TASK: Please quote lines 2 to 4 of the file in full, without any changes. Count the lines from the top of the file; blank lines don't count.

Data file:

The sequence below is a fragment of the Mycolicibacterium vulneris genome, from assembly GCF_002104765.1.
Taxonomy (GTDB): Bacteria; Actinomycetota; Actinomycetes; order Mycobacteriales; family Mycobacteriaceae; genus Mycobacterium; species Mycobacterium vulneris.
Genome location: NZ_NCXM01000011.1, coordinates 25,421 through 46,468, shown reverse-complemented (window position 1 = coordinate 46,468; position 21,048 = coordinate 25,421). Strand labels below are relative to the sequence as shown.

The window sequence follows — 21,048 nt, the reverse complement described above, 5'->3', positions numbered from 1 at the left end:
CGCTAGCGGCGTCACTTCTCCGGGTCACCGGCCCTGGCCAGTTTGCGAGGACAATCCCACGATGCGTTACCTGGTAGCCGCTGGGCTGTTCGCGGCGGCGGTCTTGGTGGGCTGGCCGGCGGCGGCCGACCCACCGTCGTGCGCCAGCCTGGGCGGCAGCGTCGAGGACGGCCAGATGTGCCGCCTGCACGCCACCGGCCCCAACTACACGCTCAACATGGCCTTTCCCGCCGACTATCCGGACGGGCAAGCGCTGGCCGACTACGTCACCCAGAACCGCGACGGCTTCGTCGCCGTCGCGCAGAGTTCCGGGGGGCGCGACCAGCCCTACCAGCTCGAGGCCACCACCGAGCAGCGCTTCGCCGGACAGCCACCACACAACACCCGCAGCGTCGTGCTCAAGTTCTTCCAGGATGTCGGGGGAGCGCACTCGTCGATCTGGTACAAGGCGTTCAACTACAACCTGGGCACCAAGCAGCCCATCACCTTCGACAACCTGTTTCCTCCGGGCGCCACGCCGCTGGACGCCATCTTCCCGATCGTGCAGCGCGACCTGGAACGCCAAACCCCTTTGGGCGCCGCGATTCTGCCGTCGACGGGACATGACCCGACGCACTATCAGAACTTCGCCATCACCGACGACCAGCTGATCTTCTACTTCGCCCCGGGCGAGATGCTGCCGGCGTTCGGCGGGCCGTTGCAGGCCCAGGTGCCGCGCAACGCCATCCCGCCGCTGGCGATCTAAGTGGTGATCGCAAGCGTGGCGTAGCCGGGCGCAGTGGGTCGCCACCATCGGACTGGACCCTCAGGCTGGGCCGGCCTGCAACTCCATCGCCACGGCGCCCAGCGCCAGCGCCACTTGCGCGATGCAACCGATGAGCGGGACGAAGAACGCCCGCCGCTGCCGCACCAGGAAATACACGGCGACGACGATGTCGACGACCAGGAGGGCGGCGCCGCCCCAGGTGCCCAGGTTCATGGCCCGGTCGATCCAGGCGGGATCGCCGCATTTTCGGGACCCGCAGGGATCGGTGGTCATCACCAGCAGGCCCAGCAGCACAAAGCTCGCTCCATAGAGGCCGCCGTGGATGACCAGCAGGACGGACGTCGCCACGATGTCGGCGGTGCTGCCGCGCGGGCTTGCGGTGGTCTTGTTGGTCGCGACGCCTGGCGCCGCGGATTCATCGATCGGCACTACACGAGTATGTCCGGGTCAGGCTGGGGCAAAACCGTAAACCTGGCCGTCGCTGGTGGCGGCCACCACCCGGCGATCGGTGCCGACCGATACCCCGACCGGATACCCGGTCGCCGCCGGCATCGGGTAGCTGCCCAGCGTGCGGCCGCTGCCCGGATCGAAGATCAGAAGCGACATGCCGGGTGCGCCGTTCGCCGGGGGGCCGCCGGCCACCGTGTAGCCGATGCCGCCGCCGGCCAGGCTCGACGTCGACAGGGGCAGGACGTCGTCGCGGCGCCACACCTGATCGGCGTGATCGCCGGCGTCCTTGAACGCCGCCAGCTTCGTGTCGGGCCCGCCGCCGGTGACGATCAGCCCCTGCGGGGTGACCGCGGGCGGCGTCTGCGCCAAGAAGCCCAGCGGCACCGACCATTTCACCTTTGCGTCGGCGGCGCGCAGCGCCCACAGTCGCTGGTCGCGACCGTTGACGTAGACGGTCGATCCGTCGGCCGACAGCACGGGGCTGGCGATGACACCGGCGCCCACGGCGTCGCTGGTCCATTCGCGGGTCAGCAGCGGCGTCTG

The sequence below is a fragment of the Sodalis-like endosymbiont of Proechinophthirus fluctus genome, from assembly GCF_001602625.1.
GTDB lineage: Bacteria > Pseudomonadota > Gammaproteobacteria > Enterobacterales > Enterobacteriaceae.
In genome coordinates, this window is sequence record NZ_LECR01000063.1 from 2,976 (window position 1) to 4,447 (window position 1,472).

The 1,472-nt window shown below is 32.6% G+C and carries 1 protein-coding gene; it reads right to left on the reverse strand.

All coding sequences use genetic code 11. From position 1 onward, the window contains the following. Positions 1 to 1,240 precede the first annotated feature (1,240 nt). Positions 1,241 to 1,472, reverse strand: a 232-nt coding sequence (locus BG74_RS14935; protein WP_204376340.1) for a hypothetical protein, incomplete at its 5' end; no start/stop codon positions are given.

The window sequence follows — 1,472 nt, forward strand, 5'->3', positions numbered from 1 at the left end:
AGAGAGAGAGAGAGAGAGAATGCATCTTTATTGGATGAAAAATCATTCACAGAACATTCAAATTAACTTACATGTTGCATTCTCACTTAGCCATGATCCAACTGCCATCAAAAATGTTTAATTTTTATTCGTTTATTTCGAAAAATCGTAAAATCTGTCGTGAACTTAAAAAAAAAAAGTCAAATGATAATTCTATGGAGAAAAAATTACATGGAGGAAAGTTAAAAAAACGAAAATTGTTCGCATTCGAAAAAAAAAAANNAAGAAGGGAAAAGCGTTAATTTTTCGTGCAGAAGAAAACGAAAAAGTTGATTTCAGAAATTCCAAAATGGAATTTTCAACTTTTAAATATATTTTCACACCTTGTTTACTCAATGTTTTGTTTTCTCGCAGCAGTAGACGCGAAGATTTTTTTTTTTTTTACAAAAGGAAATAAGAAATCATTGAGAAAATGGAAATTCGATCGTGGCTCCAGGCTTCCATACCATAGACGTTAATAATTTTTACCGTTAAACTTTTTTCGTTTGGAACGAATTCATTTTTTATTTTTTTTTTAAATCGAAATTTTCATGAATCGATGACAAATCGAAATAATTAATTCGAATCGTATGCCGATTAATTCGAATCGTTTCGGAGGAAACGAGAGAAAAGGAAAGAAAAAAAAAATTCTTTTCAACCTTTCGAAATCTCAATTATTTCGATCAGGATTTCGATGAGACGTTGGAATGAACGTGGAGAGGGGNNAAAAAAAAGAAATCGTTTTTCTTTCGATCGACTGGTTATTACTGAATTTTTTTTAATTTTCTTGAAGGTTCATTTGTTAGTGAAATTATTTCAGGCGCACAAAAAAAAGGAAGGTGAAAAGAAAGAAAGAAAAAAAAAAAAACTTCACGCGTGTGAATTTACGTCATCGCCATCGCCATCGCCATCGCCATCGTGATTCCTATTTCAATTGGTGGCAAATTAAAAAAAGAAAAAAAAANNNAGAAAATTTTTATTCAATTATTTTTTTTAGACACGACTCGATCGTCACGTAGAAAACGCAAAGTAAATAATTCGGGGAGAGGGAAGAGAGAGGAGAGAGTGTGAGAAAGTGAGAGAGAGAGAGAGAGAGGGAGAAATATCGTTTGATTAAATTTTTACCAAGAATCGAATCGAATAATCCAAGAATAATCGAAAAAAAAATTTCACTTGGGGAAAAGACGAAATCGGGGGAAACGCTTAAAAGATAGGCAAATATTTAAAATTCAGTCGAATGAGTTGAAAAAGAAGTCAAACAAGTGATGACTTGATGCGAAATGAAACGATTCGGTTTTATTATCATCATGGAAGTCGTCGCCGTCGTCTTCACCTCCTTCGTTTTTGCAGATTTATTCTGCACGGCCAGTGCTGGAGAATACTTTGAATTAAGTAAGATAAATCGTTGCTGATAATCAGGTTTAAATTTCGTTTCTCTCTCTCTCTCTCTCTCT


Taxonomy (GTDB): Bacteria; Actinomycetota; Actinomycetes; order Mycobacteriales; family Mycobacteriaceae; genus Mycobacterium; species Mycobacterium vulneris.
Genome location: NZ_NCXM01000011.1, coordinates 25,421 through 46,468, shown reverse-complemented (window position 1 = coordinate 46,468; position 21,048 = coordinate 25,421). Strand labels below are relative to the sequence as shown.

The window sequence follows — 21,048 nt, the reverse complement described above, 5'->3', positions numbered from 1 at the left end: